The question of the appropriate distance from and sympathy with the object of one’s study ran through the day’s presentations, and prompted many speakers to interrogate their own relationship to Starobinski. Laurent Jenny (Université de Genève) evoked Starobinski’s preface to Jenny’s book La Parole singulière. His talk explored various means suggested by Starobinski of parrying the risks represented by the absence of a metalanguage that plagues the relationship between the hermeneut and a textual object: the interpreter’s gaze must seek to be gazed back at in return (« Regarde, afin que tu sois regardé » / “Look, so that you may be looked at in return,” as Starobinski advises in L’Œil vivant), a position that Jenny linked to Merleau-Ponty and to Cassirer. The object must be apprehended as visible, not as merely a fragment of language to be commented on in language. Starobinski’s appreciation of Leo Spitzer’s stylistics stems from this drive to identify (and indeed, to introduce) layers of opacity and silence between the text and its commentary.

Lucien Nouis (NYU) also discussed Starobinski’s relationship to Spitzer, as one of a series of three critical « égarements » – wanderings, detours, wrong paths taken – that Starobinski retraced both in deep sympathy with his subjects and in the desire to construct what one might call methodological cautionary tales. The hermeneutic circle may at any point collapse into a tautological circle, by bringing the text back to the interpreter, from alterity to sameness. Spitzer, for example, despite his opposition to Georges Poulet’s critique d’identification, treats the text like a woman to be seduced (a desire itself often prompted by the presence of a critical “rival”), with a passionate and jealous attention where the man is more present than the scholar. Nouis brought out the quasi-religious high fidelity required to watch steadily over a beloved writer’s shoulder even as he (Spitzer, Saussure, Rousseau) lapses into narcissistic mirroring.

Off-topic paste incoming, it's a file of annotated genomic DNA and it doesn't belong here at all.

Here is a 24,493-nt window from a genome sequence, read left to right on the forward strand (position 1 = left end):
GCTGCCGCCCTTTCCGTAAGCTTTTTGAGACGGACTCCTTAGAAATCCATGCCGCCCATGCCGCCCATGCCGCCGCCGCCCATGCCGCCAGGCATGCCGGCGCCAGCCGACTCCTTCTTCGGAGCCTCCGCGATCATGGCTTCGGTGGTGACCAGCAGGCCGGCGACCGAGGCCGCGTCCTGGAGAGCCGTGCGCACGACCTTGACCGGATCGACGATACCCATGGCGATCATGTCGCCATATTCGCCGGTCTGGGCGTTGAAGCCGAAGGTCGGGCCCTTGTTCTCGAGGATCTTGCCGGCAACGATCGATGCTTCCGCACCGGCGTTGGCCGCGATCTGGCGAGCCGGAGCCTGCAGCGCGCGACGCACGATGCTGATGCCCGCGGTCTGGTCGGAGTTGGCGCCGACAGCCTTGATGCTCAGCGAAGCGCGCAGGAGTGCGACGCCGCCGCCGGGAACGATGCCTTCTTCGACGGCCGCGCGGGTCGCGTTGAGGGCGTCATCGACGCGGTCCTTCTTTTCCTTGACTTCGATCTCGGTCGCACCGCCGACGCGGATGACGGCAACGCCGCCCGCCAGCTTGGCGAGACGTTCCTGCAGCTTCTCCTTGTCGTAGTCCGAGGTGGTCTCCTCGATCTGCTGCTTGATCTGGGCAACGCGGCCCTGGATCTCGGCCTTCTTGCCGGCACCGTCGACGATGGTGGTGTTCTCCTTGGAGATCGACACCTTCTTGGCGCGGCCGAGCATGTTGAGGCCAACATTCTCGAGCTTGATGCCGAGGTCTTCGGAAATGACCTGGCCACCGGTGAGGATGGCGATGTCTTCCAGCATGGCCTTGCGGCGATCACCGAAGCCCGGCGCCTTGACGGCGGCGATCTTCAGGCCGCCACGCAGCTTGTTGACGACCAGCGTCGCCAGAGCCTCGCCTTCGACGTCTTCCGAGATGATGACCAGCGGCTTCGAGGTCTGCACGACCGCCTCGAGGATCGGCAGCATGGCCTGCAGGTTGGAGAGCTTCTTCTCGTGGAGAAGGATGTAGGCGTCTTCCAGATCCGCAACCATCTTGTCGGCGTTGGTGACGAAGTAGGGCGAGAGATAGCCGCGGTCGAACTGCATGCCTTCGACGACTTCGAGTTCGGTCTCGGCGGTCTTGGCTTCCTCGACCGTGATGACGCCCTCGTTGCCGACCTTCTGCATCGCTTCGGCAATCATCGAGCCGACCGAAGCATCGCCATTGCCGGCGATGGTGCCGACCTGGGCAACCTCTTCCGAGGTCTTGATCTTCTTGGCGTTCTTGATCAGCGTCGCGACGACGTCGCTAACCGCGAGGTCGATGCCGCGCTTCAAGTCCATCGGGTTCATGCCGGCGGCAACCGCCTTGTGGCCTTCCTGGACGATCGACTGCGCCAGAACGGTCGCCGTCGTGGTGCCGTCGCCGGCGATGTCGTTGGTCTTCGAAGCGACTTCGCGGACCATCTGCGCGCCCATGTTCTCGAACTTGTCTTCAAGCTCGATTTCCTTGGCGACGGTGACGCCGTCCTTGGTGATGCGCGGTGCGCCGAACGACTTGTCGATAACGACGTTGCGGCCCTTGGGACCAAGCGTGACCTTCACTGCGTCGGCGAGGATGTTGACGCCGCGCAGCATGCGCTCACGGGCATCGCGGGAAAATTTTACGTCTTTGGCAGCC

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Conference participants (from left to right): Martin Rueff, Julien Zanetta, Laurent Jenny, Anthony Vidler, Joanna Stalnaker and Richard Sieburth (author’s photograph)

Richard Sieburth (NYU) introduced the second series of four presentations by describing a personal connection to Starobinski’s Geneva. The first panelist, Joanna Stalnaker (Columbia) used the motif of the bouquet and its cousin the florilegium or anthology – a bouquet of texts – to retrace Starobinski’s interpretation of the late Rousseau, beautifully punctuating her reading with other floral gifts: pages from Rousseau’s herbarium, late poems by Mallarmé, bouquets and scattered flowers as painted by the poet’s friend Manet. A bouquet is what holds things together, whether it be a bunch of flowers or the social order; in Les Rêveries du promeneur solitaire, Rousseau’s faith in the possibility of such cohesion falters, and in Stalnaker’s reading, Starobinski gives new voice to this worry, lending it ecological overtones.